Academic journal article Perspectives on Science and Christian Faith

The Changing Face of the Science-Faith Dialogue in a Biomedical Arena

Academic journal article Perspectives on Science and Christian Faith

The Changing Face of the Science-Faith Dialogue in a Biomedical Arena

Article excerpt

The contribution of the ASA to science-faith discussions is indicated in part by the degree to which it has facilitated openness and dialogue between those of dissenting points of view. In doing this, it has provided numerous opportunities for the contribution of scientific thinking and perspectives in debates at the interface of biblical and scientific territories. However, attention in the science-faith area is frequently dominated by evolutionary and allied philosophical questions, with little attention paid to the biomedical domain; this problem arises because scientific input is frequently slender at best, suggesting that bioethics is peripheral to mainline science-faith discussions. By reference to my own experiences and drawing on a range of publications in JASA and PSCF, I argue that the ASA has contributed immensely over many years in spite of the contentious nature of some of the conflicts. I draw attention to the need for flexibility, open-mindedness, and humility when confronted by the moral ambiguity so often encountered in bioethical decision making. I also argue that science has a crucial role to play in these discussions placing them within the mainstream of science-faith dialogue. However, what stands out is the centrality of specific situations, with their demand for in-depth scientific analysis and for determining what might best serve the needs and welfare of human patients.

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A society's journal provides a glimpse into its interests and concerns. With this in mind I have gone through issues of Perspectives on Science and Christian Faith (PSCF) and its predecessor, Journal of the American Scientific Affiliation (JASA), over the period 1949-2015, to examine the prominence of bioethical issues. The first evidence of an article that I would class as examining bioethical issues appeared in 1962, on birth control. Two other articles appeared in the remainder of the 1960s, on medical practice and control of our genetic future. This mirrors the relative lack of interest in bioethical issues more widely. This began to change in 1970 with a major article from the Christian Medical Society outlining a Protestant affirmation on the control of human reproduction, along with four responses. Taking 1970 as a starting point, sixty-six articles on bioethical concerns (excluding articles on environmental ethics, homosexuality, and those on neuroscience and psychology) have appeared. This amounts to a little less than one bioethics article for every three issues. What is interesting is that the number of articles has remained remarkably constant over this period, suggesting there has been little in the way of an increase in interest over recent years, despite the burgeoning of interest in society.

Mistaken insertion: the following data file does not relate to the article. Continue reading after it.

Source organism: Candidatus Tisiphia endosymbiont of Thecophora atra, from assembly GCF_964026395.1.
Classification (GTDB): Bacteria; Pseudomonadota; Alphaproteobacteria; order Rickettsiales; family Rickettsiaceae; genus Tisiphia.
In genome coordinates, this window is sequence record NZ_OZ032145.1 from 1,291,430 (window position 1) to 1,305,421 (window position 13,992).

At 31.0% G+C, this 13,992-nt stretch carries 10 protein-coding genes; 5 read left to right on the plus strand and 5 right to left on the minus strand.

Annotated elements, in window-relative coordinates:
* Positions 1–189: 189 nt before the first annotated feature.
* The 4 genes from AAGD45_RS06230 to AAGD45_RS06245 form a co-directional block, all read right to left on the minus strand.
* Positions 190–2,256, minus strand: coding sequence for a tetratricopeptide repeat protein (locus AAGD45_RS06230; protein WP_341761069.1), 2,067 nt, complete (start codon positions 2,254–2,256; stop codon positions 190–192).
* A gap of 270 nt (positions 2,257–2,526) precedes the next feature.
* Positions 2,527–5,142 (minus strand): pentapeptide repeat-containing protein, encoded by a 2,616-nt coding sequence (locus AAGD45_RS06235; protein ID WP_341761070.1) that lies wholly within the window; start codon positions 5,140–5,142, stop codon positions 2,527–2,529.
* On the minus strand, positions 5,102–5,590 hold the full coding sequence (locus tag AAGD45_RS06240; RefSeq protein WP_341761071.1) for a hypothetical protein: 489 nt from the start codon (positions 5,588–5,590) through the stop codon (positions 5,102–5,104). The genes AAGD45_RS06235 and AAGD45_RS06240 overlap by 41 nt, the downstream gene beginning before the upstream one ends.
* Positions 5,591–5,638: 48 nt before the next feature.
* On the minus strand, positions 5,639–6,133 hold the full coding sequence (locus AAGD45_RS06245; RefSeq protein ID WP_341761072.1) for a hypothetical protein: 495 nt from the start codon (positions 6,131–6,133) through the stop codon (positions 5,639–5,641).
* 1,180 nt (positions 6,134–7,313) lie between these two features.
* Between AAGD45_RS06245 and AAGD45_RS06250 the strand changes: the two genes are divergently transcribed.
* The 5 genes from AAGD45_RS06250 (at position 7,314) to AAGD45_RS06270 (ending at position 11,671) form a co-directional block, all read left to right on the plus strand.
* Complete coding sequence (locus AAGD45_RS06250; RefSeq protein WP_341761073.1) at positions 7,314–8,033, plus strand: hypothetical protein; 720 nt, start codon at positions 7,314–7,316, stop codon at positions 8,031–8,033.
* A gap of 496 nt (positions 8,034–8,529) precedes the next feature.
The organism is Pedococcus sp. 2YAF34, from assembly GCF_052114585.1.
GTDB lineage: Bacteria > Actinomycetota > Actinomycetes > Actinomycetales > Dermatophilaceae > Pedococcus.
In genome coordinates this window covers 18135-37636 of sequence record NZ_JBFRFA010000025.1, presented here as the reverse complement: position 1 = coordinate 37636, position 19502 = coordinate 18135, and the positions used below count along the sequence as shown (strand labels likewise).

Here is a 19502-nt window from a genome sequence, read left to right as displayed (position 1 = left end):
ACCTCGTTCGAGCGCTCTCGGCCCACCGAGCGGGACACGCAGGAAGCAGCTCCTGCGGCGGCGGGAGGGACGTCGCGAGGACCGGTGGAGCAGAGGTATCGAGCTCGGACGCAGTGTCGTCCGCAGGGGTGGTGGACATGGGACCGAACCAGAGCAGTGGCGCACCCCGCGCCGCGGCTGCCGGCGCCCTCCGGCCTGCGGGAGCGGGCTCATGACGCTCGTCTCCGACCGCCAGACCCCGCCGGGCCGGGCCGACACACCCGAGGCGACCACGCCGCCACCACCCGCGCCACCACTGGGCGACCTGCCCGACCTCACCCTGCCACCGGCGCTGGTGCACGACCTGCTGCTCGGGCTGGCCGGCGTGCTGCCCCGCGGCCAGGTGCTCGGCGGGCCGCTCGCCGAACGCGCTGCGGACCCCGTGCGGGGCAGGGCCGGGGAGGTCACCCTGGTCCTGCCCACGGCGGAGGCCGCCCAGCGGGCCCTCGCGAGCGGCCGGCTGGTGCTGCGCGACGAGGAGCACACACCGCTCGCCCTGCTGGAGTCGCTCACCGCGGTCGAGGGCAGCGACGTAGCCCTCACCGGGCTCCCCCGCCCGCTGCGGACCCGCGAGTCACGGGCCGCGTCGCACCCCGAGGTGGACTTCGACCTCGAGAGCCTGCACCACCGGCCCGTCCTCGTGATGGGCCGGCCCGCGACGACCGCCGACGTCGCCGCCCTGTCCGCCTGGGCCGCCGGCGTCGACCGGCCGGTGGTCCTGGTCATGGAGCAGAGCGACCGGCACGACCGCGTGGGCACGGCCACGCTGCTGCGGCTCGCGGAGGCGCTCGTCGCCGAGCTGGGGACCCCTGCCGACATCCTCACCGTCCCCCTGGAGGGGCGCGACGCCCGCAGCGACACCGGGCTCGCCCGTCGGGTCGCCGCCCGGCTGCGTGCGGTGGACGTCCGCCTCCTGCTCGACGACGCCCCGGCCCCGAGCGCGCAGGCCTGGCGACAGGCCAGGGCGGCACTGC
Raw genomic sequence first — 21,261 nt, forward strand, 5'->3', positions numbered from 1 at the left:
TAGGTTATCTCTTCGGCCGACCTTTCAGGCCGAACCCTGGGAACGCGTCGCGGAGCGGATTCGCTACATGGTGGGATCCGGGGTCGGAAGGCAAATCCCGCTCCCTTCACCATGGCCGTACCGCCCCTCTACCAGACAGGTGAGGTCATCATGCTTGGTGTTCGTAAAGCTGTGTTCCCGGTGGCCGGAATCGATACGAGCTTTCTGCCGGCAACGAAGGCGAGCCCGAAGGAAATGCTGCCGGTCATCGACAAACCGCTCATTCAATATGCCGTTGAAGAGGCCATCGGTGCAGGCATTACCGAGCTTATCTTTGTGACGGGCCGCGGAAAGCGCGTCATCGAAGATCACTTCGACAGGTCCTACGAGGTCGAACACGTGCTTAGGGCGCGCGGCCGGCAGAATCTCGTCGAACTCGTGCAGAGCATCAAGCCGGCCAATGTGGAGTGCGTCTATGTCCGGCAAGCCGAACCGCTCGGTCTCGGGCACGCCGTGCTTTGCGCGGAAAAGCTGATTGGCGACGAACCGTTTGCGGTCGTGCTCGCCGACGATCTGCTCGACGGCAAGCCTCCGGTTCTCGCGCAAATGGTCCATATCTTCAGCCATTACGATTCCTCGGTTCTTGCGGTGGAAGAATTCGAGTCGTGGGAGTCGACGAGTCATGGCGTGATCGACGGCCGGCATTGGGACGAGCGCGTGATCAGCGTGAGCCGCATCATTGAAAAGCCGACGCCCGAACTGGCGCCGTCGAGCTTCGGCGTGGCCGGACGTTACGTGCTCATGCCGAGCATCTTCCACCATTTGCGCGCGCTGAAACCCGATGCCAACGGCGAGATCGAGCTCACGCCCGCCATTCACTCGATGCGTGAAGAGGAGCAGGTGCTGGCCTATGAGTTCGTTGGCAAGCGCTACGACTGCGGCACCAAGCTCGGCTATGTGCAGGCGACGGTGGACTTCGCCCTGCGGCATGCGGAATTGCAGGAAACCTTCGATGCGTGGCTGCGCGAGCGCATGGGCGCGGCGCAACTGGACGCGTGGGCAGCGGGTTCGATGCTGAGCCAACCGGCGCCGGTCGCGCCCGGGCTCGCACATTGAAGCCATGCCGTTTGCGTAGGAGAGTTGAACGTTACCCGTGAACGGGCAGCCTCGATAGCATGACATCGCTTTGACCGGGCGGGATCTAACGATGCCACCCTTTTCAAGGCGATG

However, these comments have immediately to be balanced by reference to some of the notable contributions made by ASA members over this period. Among Richard Bube's many contributions to the journal there were ones specifically on bioethical topics, including ethical guidelines, abortion, euthanasia, the biological control of human life, and the slippery slope in bioethical debate. (1) James Peterson's contributions have included articles on what we owe to future generations, and the ethics of altered nuclear transfer. (2) However, his major contribution is to be found in his books, Genetic Turning Points (3) and Changing Human Nature. (4) Other topics have included the future of medical science, (5) ethical issues in high technology medicine, (6) the repository for germinal choice, (7) recombinant DNA, (8) embryonic stem cells, (9) and genethics and virtue ethics. (10) Theologians such as Bernard Ramm and Carl Henry presented their ideas in the early years: Ramm on a Christian definition of death and biogenetic engineering, (11) while Henry provided a perspective on Christianity and medical frontiers. (12)

My own bioethical contributions in the journal have covered a range of fields from abortion to the reproductive technologies, from nonexistence to contemporary medical scandals, and from genetic issues to biomedical manipulation and how we can cope with our disagreements over bioethical dilemmas. …

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